The group's victims are flooding the region as hapless squatters. Those who cross the area's porous international borders are fortunate enough to receive some help from the United Nations as refugees, but a loophole in international humanitarian law means that Abuda and the 25,000 other southern Sudanese internally displaced by the LRA this year are left mostly to fend for themselves.

Any end to the conflict appears as distant as ever. Internationally-sponsored peace talks collapsed in 2008, and Kony appears wary of taking his chances with terms of surrender. The International Criminal Court at The Hague has put out an arrest warrant on his head, indicting the Ugandan warlord on 33 charges of war crimes and crimes against humanity.

Amid youthful anti-LRA lobbying in Washington, President Barack Obama signed a law in May giving his administration 180 days to complete a new strategy for ending Kony's reign of terror and protecting civilians in the LRA's wake.

Here in Southern Sudan's fertile Western Equatoria state -- where LRA activities have turned the region's breadbasket into a hungry community relying on outsiders for help -- there is confusion among officials as to what the new legislation means.

"The American government gave Obama six months to fight and root those people out of the areas they are operating," says Robert Bandi, the adviser for political affairs in the Western Equatoria state government. "I think the six months are about to expire. We don't know how, [but] the Americans should have come in."

"Up to now the international community has left us alone to fight this war imposed on us," he said.

Local county commissioner Elia Richard Box says that financial support is what he and other authorities could use most.

"Apart from money, I don't know what the international community can do," he said.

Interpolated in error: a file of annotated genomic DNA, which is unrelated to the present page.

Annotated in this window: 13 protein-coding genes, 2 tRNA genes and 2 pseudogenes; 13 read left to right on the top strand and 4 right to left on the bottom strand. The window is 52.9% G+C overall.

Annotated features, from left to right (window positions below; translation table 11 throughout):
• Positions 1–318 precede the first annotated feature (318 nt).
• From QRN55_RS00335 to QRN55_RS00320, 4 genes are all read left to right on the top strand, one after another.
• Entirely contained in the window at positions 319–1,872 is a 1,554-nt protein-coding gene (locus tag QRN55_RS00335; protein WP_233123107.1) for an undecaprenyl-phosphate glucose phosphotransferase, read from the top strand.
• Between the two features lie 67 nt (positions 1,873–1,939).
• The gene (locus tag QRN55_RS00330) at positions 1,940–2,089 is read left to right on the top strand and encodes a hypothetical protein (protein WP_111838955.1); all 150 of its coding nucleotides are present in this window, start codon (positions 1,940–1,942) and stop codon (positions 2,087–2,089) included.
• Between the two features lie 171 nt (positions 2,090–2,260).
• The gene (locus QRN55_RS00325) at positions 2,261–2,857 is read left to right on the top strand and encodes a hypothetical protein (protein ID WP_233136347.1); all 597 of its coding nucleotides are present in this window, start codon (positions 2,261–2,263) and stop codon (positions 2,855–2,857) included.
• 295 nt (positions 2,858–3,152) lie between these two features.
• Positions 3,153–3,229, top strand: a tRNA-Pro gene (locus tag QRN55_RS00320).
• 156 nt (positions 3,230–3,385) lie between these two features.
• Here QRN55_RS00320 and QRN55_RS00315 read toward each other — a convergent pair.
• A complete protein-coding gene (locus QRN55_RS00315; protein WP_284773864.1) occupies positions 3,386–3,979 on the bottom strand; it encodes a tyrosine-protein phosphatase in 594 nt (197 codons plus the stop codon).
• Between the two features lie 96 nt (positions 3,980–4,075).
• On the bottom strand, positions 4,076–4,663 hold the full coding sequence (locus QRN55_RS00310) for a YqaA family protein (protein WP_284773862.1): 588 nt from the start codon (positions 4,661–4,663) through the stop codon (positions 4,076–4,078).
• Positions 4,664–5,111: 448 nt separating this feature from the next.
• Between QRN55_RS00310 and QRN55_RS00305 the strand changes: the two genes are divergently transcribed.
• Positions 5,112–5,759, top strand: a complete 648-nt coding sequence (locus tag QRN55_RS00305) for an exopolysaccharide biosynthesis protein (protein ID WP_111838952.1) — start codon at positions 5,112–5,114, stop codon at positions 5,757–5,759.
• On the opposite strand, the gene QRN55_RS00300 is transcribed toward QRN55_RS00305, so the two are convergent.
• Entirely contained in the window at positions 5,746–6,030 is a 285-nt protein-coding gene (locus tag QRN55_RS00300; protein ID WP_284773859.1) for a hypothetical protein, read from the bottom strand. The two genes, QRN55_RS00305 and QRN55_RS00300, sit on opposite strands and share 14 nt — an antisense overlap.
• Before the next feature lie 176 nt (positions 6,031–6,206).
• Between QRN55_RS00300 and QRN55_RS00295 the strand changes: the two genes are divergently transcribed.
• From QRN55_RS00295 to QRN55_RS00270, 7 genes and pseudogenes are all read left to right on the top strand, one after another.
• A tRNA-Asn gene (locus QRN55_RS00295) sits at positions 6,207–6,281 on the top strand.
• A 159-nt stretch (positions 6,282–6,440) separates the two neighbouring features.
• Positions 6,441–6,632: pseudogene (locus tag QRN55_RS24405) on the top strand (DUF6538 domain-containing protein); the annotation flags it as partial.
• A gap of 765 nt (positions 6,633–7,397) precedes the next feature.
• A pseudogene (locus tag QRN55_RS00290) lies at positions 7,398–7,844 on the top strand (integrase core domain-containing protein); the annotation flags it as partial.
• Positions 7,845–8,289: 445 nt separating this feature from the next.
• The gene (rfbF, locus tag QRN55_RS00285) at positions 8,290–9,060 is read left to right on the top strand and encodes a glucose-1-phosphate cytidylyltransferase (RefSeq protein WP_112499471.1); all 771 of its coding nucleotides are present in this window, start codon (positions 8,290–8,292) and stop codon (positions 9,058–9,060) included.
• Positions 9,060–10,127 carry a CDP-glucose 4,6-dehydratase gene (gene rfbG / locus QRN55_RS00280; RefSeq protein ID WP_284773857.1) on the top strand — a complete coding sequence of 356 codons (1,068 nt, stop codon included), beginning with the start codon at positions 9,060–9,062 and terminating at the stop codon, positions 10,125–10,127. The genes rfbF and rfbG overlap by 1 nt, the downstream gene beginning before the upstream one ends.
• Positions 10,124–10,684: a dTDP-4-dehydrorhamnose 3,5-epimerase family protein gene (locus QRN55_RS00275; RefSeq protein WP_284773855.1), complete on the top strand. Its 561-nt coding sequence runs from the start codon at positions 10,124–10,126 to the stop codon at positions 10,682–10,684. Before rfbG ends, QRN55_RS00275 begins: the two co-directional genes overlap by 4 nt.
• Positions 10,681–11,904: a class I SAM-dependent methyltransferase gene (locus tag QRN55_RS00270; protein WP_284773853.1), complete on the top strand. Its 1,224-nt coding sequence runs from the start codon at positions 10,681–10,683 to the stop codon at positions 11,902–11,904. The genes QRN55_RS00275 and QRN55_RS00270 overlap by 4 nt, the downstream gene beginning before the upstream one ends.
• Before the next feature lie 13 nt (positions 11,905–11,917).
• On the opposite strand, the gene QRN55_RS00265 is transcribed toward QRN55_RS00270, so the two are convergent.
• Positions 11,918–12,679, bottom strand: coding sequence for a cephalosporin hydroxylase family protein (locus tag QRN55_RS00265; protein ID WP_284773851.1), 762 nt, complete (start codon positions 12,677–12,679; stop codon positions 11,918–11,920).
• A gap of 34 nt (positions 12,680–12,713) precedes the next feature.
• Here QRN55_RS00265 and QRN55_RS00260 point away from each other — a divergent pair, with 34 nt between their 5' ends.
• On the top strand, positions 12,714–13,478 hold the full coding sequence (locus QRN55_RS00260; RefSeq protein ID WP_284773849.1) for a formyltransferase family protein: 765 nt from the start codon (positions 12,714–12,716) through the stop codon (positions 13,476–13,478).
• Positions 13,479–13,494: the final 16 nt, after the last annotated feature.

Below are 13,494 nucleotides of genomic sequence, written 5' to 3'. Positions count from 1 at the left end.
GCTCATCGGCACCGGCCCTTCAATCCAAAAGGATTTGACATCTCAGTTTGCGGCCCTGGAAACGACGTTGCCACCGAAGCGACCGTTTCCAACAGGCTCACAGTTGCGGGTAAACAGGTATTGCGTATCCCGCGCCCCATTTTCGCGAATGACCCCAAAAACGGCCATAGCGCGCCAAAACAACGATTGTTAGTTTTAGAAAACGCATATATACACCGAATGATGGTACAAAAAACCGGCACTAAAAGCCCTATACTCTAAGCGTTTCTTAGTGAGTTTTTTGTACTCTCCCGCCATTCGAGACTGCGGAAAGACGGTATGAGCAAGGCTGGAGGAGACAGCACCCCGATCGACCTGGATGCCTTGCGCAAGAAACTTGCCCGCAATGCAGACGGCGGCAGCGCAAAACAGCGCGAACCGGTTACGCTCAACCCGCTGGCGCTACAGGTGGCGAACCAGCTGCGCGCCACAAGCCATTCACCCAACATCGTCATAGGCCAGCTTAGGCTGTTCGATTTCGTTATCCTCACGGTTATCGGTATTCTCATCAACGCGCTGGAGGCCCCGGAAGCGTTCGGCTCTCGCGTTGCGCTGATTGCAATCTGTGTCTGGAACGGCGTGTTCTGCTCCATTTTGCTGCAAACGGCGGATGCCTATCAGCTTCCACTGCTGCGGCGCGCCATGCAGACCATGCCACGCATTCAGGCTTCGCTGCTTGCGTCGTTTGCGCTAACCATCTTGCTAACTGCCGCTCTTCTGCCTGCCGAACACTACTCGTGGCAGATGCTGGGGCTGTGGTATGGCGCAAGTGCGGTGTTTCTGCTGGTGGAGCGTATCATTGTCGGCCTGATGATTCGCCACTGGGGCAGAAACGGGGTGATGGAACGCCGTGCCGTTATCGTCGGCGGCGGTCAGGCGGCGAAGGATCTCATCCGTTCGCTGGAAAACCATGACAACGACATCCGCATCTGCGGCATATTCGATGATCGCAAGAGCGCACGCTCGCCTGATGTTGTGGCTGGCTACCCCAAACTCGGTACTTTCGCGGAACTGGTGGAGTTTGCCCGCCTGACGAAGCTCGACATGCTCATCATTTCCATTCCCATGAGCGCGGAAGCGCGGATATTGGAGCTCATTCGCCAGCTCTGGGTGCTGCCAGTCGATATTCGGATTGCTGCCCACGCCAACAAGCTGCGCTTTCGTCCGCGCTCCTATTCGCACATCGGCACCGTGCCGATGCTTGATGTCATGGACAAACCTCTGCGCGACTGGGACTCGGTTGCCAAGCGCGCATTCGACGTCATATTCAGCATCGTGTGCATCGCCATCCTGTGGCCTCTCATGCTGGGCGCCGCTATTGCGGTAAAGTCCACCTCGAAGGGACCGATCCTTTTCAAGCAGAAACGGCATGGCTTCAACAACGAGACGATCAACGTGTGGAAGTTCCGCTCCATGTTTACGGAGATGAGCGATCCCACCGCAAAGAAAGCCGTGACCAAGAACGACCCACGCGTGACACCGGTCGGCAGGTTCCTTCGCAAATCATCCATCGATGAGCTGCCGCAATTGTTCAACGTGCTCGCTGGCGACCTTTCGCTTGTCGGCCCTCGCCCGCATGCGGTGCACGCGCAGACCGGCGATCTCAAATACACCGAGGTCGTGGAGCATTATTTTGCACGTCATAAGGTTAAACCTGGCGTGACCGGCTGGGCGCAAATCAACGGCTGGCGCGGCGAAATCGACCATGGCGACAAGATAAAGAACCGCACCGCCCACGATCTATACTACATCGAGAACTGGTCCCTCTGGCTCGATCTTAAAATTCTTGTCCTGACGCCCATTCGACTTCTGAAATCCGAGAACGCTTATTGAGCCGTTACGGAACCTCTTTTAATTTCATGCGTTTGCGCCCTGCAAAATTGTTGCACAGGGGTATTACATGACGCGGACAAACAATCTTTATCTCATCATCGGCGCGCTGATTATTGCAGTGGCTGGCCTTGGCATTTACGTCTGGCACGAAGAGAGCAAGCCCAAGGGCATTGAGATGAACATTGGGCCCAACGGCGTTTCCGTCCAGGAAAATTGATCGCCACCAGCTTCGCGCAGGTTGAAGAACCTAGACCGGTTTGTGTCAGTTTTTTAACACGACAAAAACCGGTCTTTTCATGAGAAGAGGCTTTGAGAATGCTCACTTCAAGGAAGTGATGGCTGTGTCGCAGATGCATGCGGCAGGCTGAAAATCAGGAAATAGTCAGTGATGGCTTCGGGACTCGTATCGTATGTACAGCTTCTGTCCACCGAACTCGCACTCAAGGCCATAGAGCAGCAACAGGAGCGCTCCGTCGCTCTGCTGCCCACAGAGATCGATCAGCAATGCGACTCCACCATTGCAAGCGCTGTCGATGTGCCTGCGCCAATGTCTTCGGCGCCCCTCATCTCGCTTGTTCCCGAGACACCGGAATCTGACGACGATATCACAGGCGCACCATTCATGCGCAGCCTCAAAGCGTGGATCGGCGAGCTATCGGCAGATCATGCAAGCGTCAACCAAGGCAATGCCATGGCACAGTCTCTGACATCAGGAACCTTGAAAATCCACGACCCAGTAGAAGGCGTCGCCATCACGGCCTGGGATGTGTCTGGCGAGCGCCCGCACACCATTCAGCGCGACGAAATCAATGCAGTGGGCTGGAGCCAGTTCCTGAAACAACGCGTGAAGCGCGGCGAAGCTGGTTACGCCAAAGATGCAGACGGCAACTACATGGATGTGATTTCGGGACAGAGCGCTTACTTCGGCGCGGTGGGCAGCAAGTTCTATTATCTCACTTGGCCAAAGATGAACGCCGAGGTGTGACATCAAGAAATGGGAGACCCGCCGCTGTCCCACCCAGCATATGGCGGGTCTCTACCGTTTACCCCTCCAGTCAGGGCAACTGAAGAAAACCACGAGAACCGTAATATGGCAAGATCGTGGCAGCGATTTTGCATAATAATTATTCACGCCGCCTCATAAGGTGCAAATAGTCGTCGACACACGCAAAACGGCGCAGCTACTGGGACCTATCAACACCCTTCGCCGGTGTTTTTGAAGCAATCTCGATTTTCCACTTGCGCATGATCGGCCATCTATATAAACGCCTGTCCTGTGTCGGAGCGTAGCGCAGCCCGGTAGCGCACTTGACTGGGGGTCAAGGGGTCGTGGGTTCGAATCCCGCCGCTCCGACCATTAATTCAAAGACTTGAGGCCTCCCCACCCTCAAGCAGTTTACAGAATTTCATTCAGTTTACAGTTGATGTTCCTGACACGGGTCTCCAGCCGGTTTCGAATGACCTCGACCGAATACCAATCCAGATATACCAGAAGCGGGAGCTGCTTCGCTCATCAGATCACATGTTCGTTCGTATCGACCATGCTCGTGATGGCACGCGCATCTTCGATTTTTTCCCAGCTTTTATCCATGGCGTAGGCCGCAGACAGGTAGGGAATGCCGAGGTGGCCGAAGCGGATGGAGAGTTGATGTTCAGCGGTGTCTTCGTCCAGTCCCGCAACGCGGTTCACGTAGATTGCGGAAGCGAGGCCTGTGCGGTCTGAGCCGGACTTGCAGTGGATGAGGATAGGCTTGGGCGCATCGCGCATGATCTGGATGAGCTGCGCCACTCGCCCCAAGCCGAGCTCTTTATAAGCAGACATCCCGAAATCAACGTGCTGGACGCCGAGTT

If funds are provided, there is no guarantee the aid would find its way here. Financial oversight is poor in Southern Sudan's nascent government, which came to power in a 2005 peace deal after a 21-year rebellion of its own.

The Southern Sudan army, the SPLA, is still learning how to operate as a professional military and is focused on a number of other internal and external threats as well.

"The LRA is a very weak guerrilla movement," says Lt. Gen. Kuol Deim Kuol, SPLA's spokesman. "They operate in small groups of three, and when you try to confront them they don't stand in front of you."

"They behave like rats. A rat comes out of a hole, it comes and picks what it wants," he said. "It is difficult for you to trace it back to the hole."

Instead, the Southern Sudan government is relying on the assistance of neighboring Uganda's military, the UPDF, to do most of the chasing of the LRA themselves.

Even if Kony is finally killed or captured, hundreds of former abducted boys have now grown into men. They have learned to operate in mostly autonomous cells far distanced from their leader, and know no life apart from their guerrilla existence.

Abuda, appearing thin and weary, most now live with the knowledge that his son and daughter could soon grow up into Kony's next generation of followers.